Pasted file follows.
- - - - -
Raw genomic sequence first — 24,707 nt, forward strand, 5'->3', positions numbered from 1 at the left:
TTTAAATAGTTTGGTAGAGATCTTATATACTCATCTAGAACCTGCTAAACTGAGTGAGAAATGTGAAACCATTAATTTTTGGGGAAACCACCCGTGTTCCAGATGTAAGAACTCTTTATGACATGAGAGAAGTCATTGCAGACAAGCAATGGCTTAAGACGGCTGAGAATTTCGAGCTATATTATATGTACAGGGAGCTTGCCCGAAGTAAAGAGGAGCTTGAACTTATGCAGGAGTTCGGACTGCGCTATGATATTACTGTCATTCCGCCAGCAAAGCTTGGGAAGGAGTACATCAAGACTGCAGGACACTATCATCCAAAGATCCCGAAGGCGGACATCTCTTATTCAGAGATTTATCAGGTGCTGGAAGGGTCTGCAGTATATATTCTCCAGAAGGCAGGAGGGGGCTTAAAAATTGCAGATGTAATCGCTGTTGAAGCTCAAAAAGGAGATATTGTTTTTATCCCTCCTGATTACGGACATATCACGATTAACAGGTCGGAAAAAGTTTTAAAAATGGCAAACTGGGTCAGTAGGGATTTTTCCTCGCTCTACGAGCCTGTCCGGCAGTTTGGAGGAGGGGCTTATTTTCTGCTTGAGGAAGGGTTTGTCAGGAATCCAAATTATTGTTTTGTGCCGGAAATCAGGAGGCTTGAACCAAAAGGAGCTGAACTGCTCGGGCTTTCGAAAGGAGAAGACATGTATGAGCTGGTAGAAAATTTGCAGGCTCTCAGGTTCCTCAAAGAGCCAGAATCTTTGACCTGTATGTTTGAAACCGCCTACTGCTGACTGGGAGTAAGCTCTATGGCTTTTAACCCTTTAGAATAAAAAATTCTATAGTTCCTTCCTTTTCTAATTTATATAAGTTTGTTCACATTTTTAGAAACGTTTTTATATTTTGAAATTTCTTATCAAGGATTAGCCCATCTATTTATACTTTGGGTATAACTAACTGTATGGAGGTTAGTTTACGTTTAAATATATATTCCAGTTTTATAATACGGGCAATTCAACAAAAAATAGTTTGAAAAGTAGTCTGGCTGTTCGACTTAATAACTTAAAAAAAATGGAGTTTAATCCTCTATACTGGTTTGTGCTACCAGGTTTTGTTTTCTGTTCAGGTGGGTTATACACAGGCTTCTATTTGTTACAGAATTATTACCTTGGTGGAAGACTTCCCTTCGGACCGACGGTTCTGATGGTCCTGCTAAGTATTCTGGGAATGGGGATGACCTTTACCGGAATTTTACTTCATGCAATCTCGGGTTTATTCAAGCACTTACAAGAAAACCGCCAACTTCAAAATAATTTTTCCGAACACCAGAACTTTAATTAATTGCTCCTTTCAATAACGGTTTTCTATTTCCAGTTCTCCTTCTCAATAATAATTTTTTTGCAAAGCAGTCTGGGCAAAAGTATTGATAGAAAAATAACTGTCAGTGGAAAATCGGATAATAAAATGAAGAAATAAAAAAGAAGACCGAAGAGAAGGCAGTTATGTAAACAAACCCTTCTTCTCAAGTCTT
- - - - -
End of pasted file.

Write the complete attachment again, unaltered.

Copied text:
Raw genomic sequence first — 24,707 nt, forward strand, 5'->3', positions numbered from 1 at the left:
TTTAAATAGTTTGGTAGAGATCTTATATACTCATCTAGAACCTGCTAAACTGAGTGAGAAATGTGAAACCATTAATTTTTGGGGAAACCACCCGTGTTCCAGATGTAAGAACTCTTTATGACATGAGAGAAGTCATTGCAGACAAGCAATGGCTTAAGACGGCTGAGAATTTCGAGCTATATTATATGTACAGGGAGCTTGCCCGAAGTAAAGAGGAGCTTGAACTTATGCAGGAGTTCGGACTGCGCTATGATATTACTGTCATTCCGCCAGCAAAGCTTGGGAAGGAGTACATCAAGACTGCAGGACACTATCATCCAAAGATCCCGAAGGCGGACATCTCTTATTCAGAGATTTATCAGGTGCTGGAAGGGTCTGCAGTATATATTCTCCAGAAGGCAGGAGGGGGCTTAAAAATTGCAGATGTAATCGCTGTTGAAGCTCAAAAAGGAGATATTGTTTTTATCCCTCCTGATTACGGACATATCACGATTAACAGGTCGGAAAAAGTTTTAAAAATGGCAAACTGGGTCAGTAGGGATTTTTCCTCGCTCTACGAGCCTGTCCGGCAGTTTGGAGGAGGGGCTTATTTTCTGCTTGAGGAAGGGTTTGTCAGGAATCCAAATTATTGTTTTGTGCCGGAAATCAGGAGGCTTGAACCAAAAGGAGCTGAACTGCTCGGGCTTTCGAAAGGAGAAGACATGTATGAGCTGGTAGAAAATTTGCAGGCTCTCAGGTTCCTCAAAGAGCCAGAATCTTTGACCTGTATGTTTGAAACCGCCTACTGCTGACTGGGAGTAAGCTCTATGGCTTTTAACCCTTTAGAATAAAAAATTCTATAGTTCCTTCCTTTTCTAATTTATATAAGTTTGTTCACATTTTTAGAAACGTTTTTATATTTTGAAATTTCTTATCAAGGATTAGCCCATCTATTTATACTTTGGGTATAACTAACTGTATGGAGGTTAGTTTACGTTTAAATATATATTCCAGTTTTATAATACGGGCAATTCAACAAAAAATAGTTTGAAAAGTAGTCTGGCTGTTCGACTTAATAACTTAAAAAAAATGGAGTTTAATCCTCTATACTGGTTTGTGCTACCAGGTTTTGTTTTCTGTTCAGGTGGGTTATACACAGGCTTCTATTTGTTACAGAATTATTACCTTGGTGGAAGACTTCCCTTCGGACCGACGGTTCTGATGGTCCTGCTAAGTATTCTGGGAATGGGGATGACCTTTACCGGAATTTTACTTCATGCAATCTCGGGTTTATTCAAGCACTTACAAGAAAACCGCCAACTTCAAAATAATTTTTCCGAACACCAGAACTTTAATTAATTGCTCCTTTCAATAACGGTTTTCTATTTCCAGTTCTCCTTCTCAATAATAATTTTTTTGCAAAGCAGTCTGGGCAAAAGTATTGATAGAAAAATAACTGTCAGTGGAAAATCGGATAATAAAATGAAGAAATAAAAAAGAAGACCGAAGAGAAGGCAGTTATGTAAACAAACCCTTCTTCTCAAGTCTT